When you hear the word “winery,” what comes to mind? If you’re like most, you probably think of California, France or Italy. No matter the location, you likely picture a vineyard out in the countryside with endless rows of grapevines. The air is crisp and fresh. And if you turn your nose up, you’ll detect not only the rich aroma of the fruit itself, but that undeniable scent of refinement and class.
You won’t find any of this at plēb urban winery. Located at the southern end of the River Arts District, the 10,000-square-foot winery occupies the former Paneling World Inc. warehouse. Wine production claims half the space, while a taproom makes up the rest. On Saturday, Sept. 1, the new venue will host its grand opening.
Co-owner Lauren Turpin describes the winery’s vibe and aesthetic as “relaxed and welcoming.” Barrels are scattered throughout the taproom’s open floor plan, functioning as both tables and table bases. Colorful murals designed by local artists Ian Wilkinson and Gus Cutty decorate the walls. “That’s probably the most surprising part,” Turpin says. Most people, she notes, don’t associate street art with wineries.
“We’ll be bringing in grapes within a two-hour radius of Asheville,” she continues. From there, plēb will crush, press then move the grapes to one of its 12 fermentation tanks. “Some will go to barrel, some will stay in the keg and some will maybe become sparkling,” Turpin says.
For winemaker and co-owner Chris Denesha, developing relationships with local growers and exploring all varieties of grapes are crucial elements to the business model. “Farmers don’t get paid as much for growing the right grapes in the right places,” he says. “That’s been a pivotal thing for us. If we want good grapes and we want to support our farmers to grow these obscure grapes, we need to pay them.”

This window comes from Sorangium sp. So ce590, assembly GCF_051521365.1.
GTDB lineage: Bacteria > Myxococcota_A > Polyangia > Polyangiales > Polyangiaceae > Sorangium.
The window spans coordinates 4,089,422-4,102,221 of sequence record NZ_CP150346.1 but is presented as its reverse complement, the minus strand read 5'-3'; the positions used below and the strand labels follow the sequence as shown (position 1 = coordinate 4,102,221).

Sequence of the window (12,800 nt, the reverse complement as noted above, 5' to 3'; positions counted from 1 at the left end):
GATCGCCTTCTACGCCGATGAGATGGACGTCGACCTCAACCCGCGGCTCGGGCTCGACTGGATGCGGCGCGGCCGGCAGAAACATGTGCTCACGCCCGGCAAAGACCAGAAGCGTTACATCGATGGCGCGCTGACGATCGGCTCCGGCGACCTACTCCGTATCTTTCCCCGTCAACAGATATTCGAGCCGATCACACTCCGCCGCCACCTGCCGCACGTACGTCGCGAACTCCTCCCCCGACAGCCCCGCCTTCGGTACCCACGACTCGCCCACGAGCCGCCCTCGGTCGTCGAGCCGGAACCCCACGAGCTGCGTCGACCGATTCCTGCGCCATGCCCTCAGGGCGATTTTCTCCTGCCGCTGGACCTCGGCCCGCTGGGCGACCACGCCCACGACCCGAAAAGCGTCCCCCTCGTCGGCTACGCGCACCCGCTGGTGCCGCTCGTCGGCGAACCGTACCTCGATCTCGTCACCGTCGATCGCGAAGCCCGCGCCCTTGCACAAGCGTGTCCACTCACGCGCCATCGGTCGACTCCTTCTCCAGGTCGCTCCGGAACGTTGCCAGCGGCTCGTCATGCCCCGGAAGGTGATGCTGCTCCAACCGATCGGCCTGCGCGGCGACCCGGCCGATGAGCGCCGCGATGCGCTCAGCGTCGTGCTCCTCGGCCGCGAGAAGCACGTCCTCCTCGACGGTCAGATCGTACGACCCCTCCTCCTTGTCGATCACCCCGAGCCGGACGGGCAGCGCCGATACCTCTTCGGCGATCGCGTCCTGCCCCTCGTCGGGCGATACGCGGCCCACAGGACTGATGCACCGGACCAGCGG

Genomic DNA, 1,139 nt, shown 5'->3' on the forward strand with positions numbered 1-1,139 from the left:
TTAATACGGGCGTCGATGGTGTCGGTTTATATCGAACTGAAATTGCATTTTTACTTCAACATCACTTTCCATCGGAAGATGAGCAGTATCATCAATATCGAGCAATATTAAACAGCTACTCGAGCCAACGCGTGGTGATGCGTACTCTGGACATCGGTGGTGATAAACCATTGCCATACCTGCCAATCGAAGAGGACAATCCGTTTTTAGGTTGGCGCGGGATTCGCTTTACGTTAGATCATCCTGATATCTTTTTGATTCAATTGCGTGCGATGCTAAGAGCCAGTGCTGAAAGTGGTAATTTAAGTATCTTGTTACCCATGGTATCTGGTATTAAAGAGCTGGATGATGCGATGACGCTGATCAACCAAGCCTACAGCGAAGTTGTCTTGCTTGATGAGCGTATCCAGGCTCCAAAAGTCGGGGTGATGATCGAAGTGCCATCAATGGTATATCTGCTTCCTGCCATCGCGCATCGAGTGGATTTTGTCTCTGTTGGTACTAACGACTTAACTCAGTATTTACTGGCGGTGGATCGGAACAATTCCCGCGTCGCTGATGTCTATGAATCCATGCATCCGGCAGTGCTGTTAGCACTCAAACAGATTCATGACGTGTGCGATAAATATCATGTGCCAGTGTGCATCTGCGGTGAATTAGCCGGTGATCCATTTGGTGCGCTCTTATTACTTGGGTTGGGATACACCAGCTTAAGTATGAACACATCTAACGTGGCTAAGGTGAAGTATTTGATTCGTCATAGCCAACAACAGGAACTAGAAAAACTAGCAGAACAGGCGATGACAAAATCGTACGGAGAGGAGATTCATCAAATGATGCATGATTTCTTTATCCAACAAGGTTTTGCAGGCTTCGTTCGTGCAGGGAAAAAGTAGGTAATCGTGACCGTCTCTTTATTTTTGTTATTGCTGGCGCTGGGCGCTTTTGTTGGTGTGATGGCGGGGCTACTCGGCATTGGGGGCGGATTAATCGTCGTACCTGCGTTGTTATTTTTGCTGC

The winery’s environmentally friendly approach, says Turpin, will help achieve this goal. Rather than bottle and package each new batch, plēb offers its wines straight from the tap. In doing so, it keeps production costs low, “so we’re able to pass those savings along to both the consumer and the grower,” Turpin explains.
All of these components — from decor to production — feed into the winery’s friendly and welcoming atmosphere. “It’s just a great place to come and hang out and chat with friends and enjoy a glass of wine,” Turnip says.
The winery is at 289 Lyman St. Its grand opening runs noon-10 p.m. Saturday, Sept. 1. For more information, visit pleburbanwinery.com.
Postero fundraiser dinner for Pisgah Legal Service
On Thursday, Aug. 30, Postero will host a benefit dinner for Pisgah Legal Services. “Community fundraisers not only raise important funds for Pisgah Legal’s work, but these collaborations also raise awareness of ways we meet our clients’ critical needs,” says Michelle Spiegel, the nonprofit’s development manager.